CSI Kruger

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Posted on:January 31, 2015

This informative blog on what to expect on a Rhino Walking Safari was recently published on Africa Geographic: See http://africageographic.com/blog/a-rhino-walking-safari/.


We had a lot of anticipatory anxiety about our Rhino Walking Safari. Every day for several weeks we asked each other a new question, like “When they say Rhino Walking, do you think they actually try to get close to rhinos?” There were a lot of “What if?”s. The night before we depart on our walking safari our fears peak and we secretly hope for torrential rains that we might be spared from this adventure, all the while being able to complain loudly about the unfair weather. Finally dawn breaks crystal clear and a red sun rises over the dewy plain. Douw.



Nothing can quite prepare you for the experience of walking out in the wilds of Africa. Every sense lights up in primal re-awakening. Senses you never even knew you had become foregrounded in puckered awareness. I jump at every whisper and waft. One of the guest’s stomach growls and I almost hit the ground.

Then a funny thing happens and I quite quickly start to relax. A thorough assessment of our guide, Doug, and tracker Amos reassures me of their professionalism and respect for nature. They stay out in open areas and avoid the thickets, such that they may see far into the veld and avoid any potential danger. I start to enjoy the light, sounds and smells of the great outdoors. I use my newfound sensory awareness to appreciate every texture of the bush.



Doug and Amos are passionate about their environment and bring us into their world by creating 4 dimensional reconstructions of the events as told by the living crime scenes of our surrounds. They explain which type of animal left its trail, when it passed by this particular spot, in which direction it was headed, its size and gender. Even the sounds at different heights in the bush take on meaning and can alert one to past, present or future action. I begin to look at animal scat with new appreciation, as Doug seems to have majored in the subject. Both guides are footprints experts and can also point out nests and hollows were different birds and beasties spent the night. It is thoroughly enjoyable and informative and I almost forget I am out on foot in untamed Africa.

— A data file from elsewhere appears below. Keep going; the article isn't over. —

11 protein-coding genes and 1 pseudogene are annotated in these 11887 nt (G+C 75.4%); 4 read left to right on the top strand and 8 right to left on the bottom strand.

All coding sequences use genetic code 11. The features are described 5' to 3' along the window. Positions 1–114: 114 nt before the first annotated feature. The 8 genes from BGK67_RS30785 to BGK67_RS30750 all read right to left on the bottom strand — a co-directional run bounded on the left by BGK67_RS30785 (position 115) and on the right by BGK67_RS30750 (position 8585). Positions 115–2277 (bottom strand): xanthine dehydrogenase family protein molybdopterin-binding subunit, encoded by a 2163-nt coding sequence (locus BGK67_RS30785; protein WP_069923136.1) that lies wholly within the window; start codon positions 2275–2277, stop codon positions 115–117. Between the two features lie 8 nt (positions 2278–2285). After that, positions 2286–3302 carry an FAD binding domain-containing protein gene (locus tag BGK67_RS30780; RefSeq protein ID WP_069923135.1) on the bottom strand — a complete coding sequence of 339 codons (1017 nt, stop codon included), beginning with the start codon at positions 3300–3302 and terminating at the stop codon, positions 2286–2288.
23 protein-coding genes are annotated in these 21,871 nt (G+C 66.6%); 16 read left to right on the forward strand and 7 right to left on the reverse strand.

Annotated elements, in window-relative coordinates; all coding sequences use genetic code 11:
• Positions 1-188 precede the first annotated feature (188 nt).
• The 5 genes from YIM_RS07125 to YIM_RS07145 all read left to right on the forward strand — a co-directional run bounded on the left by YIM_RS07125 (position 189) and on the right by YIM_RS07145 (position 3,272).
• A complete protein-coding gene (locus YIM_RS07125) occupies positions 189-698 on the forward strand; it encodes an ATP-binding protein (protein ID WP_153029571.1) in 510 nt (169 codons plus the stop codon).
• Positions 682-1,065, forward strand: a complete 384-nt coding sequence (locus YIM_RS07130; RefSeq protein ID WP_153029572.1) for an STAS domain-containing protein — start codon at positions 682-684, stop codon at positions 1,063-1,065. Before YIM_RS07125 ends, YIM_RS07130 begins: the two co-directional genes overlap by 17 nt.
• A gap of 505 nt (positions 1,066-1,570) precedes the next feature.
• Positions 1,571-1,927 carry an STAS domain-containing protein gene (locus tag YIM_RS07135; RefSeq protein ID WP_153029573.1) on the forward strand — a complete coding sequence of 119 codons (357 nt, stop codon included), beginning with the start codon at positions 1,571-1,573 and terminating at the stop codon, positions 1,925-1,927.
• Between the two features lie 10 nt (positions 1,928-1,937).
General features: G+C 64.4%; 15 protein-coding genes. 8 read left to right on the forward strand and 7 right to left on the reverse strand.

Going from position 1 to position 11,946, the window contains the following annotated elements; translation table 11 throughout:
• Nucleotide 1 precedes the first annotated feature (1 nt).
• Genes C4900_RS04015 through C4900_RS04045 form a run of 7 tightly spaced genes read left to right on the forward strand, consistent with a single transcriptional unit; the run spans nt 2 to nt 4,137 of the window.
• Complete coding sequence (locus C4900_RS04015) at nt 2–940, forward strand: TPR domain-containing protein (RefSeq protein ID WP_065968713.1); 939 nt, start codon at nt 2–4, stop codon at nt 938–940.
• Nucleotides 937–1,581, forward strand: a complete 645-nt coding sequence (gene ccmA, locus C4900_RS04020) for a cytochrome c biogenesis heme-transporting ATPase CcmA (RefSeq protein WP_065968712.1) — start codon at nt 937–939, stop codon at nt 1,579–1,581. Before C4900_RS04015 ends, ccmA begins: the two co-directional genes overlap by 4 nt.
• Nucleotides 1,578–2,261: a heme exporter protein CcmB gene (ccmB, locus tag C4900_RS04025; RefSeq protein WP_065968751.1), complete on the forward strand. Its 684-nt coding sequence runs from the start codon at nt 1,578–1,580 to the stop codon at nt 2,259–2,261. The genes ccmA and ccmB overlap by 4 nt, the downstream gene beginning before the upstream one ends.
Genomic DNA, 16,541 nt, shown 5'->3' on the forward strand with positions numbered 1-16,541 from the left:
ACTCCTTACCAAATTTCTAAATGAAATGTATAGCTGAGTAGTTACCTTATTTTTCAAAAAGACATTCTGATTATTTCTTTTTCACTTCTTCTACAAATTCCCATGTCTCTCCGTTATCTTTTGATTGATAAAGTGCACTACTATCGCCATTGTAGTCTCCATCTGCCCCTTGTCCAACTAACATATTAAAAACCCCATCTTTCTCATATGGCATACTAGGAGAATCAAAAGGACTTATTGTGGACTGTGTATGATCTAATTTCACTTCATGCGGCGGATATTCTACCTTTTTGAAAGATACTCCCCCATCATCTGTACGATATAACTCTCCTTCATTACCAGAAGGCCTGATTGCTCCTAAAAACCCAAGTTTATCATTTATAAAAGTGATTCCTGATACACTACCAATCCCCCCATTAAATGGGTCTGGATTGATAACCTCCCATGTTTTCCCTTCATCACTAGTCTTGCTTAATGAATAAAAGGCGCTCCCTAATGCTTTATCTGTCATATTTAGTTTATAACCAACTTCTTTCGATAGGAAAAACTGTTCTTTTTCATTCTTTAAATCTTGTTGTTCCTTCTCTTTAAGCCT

Suddenly Amos lifts both his hands, turns and motions in silence towards a quiet sound in the bush. We follow his gaze and see a mother and baby rhino to our right. “Shall we try to get closer?” says Doug. Well, I guess that’s one question answered. As I open my mouth to form a diplomatic reply, another guest nods enthusiastically and I close my mouth thinking “OK I had a whole different answer planned.” If there’s one thing for which I have a healthy respect, it’s for a mother with baby animal in the wild. We creep up downwind towards the mother and baby.


Once again I quickly become more confident and start snapping away happily with my camera. Then the smallest gust of wind swirls in a different direction and four things happen in quick succession. 1 The mother hears my camera shutter snap. Gulp. 2. She turns to look directly at us. Double gulp. 3. Doug holds up his hand, hisses “stop shooting” and 4. We all freeze. Time stands as still as we do, none of us even breathing. But with her phenomenal powers of hearing and smell, she is onto us, fully aware of our presence. With a snort and thrust of her head she moves between the baby and us, and then thankfully, they turn and trot off light footedly (and with surprising speed) into the bush.



No sooner have they turned than we realize that there are four more rhino moving towards us from the left. We have all been unaware of each other’s presence. We crouch down and pray that the winds don’t change. The four rhino move unconcerned past us, munching grass as they go. We slowly let out a long breath.